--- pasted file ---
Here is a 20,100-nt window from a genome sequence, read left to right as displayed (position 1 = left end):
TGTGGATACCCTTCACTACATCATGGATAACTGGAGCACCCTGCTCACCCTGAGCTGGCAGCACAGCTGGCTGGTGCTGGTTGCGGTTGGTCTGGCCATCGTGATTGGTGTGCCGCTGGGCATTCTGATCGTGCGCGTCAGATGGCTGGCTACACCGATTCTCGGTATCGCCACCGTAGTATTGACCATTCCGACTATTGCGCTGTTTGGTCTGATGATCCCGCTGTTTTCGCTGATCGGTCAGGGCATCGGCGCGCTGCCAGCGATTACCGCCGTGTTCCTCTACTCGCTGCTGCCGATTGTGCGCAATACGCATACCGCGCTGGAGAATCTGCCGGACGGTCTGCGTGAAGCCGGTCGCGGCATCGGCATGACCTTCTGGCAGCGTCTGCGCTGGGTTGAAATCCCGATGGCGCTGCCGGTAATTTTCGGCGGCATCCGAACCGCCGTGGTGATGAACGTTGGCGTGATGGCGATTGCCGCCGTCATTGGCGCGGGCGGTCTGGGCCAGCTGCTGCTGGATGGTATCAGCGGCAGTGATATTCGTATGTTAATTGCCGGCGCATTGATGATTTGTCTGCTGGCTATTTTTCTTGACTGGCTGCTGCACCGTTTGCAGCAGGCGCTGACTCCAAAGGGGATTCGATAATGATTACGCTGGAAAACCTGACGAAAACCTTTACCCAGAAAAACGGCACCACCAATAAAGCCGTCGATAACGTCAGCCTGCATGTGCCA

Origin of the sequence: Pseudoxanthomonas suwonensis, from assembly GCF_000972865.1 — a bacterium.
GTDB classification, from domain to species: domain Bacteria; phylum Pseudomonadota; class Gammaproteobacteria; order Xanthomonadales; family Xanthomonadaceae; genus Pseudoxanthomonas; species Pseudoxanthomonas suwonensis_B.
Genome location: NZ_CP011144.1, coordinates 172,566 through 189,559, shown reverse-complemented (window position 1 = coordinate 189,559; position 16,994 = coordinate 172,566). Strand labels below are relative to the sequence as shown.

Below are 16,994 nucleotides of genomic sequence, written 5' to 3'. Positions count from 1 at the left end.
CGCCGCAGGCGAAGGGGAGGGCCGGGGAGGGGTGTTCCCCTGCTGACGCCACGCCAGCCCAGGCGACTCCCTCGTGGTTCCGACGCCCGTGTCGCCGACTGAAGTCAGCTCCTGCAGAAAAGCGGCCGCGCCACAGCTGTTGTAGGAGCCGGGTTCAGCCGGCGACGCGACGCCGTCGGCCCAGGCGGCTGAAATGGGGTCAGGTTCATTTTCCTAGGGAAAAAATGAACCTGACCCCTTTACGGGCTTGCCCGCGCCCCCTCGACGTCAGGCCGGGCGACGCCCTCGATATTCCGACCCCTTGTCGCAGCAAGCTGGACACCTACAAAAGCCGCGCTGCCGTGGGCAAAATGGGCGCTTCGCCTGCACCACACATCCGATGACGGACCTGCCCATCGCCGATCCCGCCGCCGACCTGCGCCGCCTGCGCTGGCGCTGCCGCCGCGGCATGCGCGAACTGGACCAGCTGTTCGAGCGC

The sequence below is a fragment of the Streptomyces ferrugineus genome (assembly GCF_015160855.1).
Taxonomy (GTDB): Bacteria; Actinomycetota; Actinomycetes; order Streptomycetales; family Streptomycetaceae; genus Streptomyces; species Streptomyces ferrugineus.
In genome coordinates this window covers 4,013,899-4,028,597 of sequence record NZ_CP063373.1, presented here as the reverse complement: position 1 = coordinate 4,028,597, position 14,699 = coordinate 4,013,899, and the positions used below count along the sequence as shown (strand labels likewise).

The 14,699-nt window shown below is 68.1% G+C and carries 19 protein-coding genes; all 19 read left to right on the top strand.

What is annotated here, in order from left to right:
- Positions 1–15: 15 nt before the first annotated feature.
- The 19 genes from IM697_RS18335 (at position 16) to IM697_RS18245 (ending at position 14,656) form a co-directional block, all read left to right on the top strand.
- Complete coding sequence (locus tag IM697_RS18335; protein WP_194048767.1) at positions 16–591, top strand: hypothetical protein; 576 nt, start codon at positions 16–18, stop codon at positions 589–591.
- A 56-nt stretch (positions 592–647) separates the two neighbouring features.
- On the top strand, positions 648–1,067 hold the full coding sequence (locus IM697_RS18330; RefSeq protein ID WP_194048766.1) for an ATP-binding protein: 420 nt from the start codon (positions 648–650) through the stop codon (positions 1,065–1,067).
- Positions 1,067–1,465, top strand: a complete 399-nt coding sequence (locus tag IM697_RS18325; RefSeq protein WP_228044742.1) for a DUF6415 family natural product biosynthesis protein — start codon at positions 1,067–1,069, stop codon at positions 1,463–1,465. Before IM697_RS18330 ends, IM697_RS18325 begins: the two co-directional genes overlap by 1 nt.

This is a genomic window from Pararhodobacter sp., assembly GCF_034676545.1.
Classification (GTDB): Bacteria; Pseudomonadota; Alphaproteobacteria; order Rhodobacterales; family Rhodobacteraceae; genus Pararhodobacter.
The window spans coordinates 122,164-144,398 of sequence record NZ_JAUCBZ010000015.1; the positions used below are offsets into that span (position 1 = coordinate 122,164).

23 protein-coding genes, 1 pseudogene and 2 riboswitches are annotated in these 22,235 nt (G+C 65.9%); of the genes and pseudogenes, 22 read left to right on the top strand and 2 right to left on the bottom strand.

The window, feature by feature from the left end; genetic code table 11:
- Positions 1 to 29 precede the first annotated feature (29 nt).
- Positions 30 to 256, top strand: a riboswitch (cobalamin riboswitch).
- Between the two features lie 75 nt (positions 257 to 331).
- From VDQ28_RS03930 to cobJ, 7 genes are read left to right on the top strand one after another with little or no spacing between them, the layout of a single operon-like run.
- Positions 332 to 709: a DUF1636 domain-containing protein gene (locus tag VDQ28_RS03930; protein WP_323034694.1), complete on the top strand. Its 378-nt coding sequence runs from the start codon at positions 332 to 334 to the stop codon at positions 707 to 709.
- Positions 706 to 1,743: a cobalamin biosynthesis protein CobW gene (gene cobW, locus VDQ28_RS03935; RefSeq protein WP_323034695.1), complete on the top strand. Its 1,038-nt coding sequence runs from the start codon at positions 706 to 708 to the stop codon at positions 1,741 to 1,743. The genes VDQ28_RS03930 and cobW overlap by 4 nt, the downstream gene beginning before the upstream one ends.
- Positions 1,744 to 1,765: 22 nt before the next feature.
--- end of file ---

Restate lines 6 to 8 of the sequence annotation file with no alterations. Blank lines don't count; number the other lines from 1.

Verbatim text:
Below are 16,994 nucleotides of genomic sequence, written 5' to 3'. Positions count from 1 at the left end.
CGCCGCAGGCGAAGGGGAGGGCCGGGGAGGGGTGTTCCCCTGCTGACGCCACGCCAGCCCAGGCGACTCCCTCGTGGTTCCGACGCCCGTGTCGCCGACTGAAGTCAGCTCCTGCAGAAAAGCGGCCGCGCCACAGCTGTTGTAGGAGCCGGGTTCAGCCGGCGACGCGACGCCGTCGGCCCAGGCGGCTGAAATGGGGTCAGGTTCATTTTCCTAGGGAAAAAATGAACCTGACCCCTTTACGGGCTTGCCCGCGCCCCCTCGACGTCAGGCCGGGCGACGCCCTCGATATTCCGACCCCTTGTCGCAGCAAGCTGGACACCTACAAAAGCCGCGCTGCCGTGGGCAAAATGGGCGCTTCGCCTGCACCACACATCCGATGACGGACCTGCCCATCGCCGATCCCGCCGCCGACCTGCGCCGCCTGCGCTGGCGCTGCCGCCGCGGCATGCGCGAACTGGACCAGCTGTTCGAGCGC

The sequence below is a fragment of the Streptomyces ferrugineus genome (assembly GCF_015160855.1).